Lorna Vanderhaeghe, BSc
Nine million Canadians use cellphones: That number grows by more than 5,000 new users per day, with teenagers comprising the fastest growing segment.
Nine million Canadians use cellphones: That number grows by more than 5,000 new users per day, with teenagers comprising the fastest growing segment. While not surprising, that statistic is alarming, given that The Lancet, a renowned medical journal, recently published claims that children who use cellphones are at risk for memory loss, sleep disorders and headaches. And even though six out of every 100,000 North Americans will be diagnosed with brain cancer this year, cellphone manufacturers still can't guarantee that cellphones aren't putting us at increased risk of brain cancer.
Although I use a cellphone, each time I put it to my ear I question how the electromagnetic waves emitting from this little device are impacting my health. The cellular phone industry has tried to assure consumers that cellular phones are completely safe, but after the ambiguous 20/20 Oct. 20, 2001 television program on the possible link between cellphone use and health risks, along with other confusing reports, more uncertainty is apparent. Dr. George Carlo, who ran the cellphone industry's $25-million research program in the United States, stated on 20/20 that, "The cellular phone industry has said there are thousands of studies that proved wireless phones are safe, when in fact there were no studies performed that were directly relevant."
We are the first generation to point low-intensity microwave radiation directly to our heads for many minutes, many times per day. Cellphones must meet government radiation safety limits, yet 20/20 found that some popular cellphones it tested exceeded the safe radiation limit depending on the length of the call and whether or not the cellphone's antennae was pointed directly at the head.
According to the Canadian Cancer Institute, adequate information and research are not available to confirm whether exposure to cellphone radiation puts us at risk of cancer, particularly brain cancer. Several large studies currently underway may clarify this relationship. Colin Blakemore of the University of Oxford, United Kingdom argues that "radio frequency radiation below the recommended guidelines has a demonstrable effect on cells and tissues, and this suggests that a precautionary approach is warranted." He recommends that researchers agree on a suitable mammalian model and then carry out long-term, well-planned studies. Further warnings are also given for people who have built-in cellphones in their vehicles with rear-positioned antennae. If you have infants or small children, placing them in the back seat of the vehicle below this antennae may lead to problems associated with exposure to strong microwave radiation. In the UK, they recommend not placing children within range of these very powerful antennae.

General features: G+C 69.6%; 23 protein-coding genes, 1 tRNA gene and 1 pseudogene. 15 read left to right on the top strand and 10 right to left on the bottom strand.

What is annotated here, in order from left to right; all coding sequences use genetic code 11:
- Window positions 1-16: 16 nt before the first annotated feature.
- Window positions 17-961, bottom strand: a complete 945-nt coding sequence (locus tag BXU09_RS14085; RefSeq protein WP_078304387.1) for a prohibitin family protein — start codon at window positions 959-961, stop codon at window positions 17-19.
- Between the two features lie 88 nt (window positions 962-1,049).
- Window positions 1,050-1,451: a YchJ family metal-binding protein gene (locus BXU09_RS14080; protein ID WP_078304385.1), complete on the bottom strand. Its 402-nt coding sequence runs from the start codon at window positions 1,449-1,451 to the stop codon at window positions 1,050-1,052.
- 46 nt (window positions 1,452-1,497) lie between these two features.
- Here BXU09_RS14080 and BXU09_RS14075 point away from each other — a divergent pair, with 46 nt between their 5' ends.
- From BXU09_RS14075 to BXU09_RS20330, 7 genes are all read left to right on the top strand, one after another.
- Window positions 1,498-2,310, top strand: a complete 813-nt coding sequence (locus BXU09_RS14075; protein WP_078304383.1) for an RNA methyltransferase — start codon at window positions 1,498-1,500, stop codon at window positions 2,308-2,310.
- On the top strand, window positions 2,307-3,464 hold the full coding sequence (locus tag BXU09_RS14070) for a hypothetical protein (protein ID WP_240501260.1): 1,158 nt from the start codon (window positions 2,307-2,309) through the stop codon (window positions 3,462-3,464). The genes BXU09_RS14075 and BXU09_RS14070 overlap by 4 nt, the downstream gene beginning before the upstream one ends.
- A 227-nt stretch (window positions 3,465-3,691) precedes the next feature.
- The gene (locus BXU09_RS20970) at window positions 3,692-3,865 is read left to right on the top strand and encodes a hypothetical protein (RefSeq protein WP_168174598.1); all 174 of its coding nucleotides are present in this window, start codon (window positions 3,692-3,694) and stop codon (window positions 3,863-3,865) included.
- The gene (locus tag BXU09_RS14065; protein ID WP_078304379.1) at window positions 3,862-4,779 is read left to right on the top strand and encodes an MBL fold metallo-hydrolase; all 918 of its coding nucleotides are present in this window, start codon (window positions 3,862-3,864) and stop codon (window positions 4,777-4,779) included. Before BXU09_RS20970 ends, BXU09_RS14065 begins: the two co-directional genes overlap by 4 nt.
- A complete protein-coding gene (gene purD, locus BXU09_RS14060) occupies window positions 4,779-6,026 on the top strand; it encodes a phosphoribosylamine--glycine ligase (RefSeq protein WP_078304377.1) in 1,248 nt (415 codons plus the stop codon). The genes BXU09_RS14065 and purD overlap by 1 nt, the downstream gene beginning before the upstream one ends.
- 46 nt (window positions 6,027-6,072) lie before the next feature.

In a report published in The Lancet, Kenneth J. Rothman shows that the overall evidence for an association between cancer and cellphone use is weak. Yet he reports that, on the other hand, among cellular phone users who did develop brain cancer, tumours were located on the side of the head where the phone was positioned during use.
Proving a cancer connection may be difficult. Years of research may continue to turn up conflicting evidence about cellphones causing health problems. While we wait for research to allay our fears, use your cellphone only when you have to. Shut it off when you aren't using it, and don't carry it in your shirt pocket next to your heart or in the pocket of your jeans near your ovaries or testicles, or lymph nodes in your groin. If your phone or your ear gets hot during use, hang up, as delicate tissues are being damaged. My recommendation is to protect your brain cells and keep your cellphone use to a bare minimum, especially for teens.